The goal of this project was to develop a new/ modified construction for footwear, which would simplify production processes and minimize resources needed. This simplification should allow for the craft of shoemaking to be opened up and be made more accessible not only for the maker but also for the community around him.

Through rethinking, reevaluating, recontextualizing the techniques used within traditional making the thought process becomes open to reinterpretation. The shoe as a product, which is not finished, but can be torn down and rebuilt, not forgetting the knowledge inherent in it.

Influenced by traditional craftsmanship, the processes and constructions used, a series of experimentation was conducted to develop different methods of making. Looking at techniques used within mass production and bespoke making, it becomes apparent that the general ‘build-up’ of the product is very simi- lar; both are built around an insole. The main difference is the stitching employed within traditional making, whereas industrially pro- duced footwear is mostly glued.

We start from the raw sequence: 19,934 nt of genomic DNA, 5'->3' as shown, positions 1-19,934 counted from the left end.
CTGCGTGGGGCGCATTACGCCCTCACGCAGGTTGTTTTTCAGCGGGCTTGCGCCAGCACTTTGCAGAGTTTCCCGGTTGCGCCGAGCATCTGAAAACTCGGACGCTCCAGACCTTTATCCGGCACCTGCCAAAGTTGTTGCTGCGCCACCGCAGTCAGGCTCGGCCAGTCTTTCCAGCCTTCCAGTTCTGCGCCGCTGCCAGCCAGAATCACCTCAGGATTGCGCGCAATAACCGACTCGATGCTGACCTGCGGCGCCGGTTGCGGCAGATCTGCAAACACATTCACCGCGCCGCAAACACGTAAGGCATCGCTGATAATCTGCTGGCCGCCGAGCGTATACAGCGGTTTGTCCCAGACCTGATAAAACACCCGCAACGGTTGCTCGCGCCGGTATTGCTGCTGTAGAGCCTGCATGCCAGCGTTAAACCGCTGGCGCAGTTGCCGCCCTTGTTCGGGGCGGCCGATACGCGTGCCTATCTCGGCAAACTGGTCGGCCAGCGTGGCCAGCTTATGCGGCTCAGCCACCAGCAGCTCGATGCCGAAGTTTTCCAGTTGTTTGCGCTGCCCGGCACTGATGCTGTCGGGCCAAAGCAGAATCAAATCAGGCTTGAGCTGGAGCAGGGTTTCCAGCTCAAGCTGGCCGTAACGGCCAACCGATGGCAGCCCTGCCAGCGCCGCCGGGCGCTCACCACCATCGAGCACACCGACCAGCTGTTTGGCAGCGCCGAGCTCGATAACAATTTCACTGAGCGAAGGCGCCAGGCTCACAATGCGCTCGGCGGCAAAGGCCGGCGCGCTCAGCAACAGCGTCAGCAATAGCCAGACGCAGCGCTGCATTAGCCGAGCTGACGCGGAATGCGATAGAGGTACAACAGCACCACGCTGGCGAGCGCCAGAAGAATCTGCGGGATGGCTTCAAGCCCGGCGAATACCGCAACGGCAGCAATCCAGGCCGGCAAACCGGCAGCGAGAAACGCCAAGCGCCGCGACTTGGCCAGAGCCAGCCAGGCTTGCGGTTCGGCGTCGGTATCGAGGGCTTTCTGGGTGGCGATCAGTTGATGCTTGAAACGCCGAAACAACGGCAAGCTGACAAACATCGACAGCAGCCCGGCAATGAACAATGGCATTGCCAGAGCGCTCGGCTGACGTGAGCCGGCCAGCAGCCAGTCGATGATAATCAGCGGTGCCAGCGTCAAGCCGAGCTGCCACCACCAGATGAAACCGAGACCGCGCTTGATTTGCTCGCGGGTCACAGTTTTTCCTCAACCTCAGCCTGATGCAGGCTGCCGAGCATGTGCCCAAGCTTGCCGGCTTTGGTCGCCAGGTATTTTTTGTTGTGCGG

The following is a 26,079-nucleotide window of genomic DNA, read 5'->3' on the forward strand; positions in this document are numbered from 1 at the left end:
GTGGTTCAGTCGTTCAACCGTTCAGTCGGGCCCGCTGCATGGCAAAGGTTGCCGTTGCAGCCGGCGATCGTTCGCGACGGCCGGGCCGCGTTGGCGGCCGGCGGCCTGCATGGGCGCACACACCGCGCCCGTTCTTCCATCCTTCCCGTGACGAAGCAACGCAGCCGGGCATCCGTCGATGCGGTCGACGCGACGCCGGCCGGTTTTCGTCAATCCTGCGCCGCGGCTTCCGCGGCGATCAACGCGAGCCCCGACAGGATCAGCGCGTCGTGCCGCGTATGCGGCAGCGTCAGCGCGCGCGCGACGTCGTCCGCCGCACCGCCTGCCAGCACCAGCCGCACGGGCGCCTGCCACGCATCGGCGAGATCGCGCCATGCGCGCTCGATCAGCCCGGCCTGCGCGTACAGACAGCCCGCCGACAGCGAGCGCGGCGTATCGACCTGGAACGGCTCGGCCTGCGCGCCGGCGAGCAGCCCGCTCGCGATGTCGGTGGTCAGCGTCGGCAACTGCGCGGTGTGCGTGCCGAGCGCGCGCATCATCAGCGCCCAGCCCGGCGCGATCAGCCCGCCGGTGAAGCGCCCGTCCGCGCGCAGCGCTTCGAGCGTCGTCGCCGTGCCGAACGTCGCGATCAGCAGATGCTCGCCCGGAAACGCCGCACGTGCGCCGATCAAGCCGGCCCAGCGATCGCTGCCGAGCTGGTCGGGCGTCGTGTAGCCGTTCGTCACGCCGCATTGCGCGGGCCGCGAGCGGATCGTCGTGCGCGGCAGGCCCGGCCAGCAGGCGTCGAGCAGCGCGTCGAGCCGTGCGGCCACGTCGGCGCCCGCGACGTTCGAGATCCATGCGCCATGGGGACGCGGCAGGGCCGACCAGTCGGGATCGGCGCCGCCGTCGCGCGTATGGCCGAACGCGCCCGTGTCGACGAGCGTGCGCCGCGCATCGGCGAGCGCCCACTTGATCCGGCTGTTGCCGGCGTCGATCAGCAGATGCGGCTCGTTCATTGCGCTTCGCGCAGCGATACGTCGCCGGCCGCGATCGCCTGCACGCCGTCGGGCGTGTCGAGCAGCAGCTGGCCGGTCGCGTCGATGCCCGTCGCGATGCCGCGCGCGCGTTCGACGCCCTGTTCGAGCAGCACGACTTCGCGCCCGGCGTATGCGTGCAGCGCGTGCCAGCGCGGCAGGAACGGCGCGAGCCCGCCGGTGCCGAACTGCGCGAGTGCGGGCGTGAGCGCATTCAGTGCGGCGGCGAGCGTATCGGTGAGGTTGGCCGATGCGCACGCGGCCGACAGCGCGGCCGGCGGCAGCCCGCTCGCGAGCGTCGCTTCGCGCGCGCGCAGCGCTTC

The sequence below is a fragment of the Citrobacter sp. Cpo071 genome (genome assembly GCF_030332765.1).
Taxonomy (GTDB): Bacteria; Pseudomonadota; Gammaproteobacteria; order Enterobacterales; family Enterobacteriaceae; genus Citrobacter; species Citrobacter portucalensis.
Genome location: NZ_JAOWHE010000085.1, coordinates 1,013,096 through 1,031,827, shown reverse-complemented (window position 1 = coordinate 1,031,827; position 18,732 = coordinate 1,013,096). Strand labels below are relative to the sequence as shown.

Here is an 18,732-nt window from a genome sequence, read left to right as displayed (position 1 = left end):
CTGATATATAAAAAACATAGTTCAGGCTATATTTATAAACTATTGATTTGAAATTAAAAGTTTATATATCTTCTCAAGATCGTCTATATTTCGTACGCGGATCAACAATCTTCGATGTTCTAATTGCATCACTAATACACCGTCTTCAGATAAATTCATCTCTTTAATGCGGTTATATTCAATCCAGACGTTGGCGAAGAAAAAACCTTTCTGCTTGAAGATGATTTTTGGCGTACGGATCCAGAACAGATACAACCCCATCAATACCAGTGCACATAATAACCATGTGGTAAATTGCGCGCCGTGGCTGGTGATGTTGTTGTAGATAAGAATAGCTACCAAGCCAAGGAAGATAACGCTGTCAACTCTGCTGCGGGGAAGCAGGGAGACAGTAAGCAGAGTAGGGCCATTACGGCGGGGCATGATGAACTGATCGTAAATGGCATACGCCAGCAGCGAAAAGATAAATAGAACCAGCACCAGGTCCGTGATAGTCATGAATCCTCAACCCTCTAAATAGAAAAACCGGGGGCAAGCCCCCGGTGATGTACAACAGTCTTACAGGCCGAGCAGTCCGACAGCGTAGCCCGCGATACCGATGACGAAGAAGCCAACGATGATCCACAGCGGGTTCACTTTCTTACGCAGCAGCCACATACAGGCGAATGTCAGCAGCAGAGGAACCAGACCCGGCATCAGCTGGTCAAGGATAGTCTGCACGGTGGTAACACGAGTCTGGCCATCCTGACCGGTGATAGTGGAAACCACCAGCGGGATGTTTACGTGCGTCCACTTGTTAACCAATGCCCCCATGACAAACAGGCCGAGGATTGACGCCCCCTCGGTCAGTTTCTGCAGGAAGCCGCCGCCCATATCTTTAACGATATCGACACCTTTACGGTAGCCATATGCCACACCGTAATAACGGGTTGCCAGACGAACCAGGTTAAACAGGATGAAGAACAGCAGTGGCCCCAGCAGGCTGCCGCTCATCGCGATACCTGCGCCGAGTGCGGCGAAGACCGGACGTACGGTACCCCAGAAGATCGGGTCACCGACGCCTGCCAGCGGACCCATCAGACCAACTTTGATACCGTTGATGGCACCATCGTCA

The shoe, as connecting the more rigid of the outsole to the soft and flexible of the upper, has led to an investigation of different processes where these attributes are connected. Tents, upholstery, the human body are all based on the principle of connecting flexible parts with a rigid structure; a frame.

A frame which forms the sceleton to be dressed with the individual components: upper, lining, outsole. This way of building up a shoe would allow the individual parts to be removed and exchanged.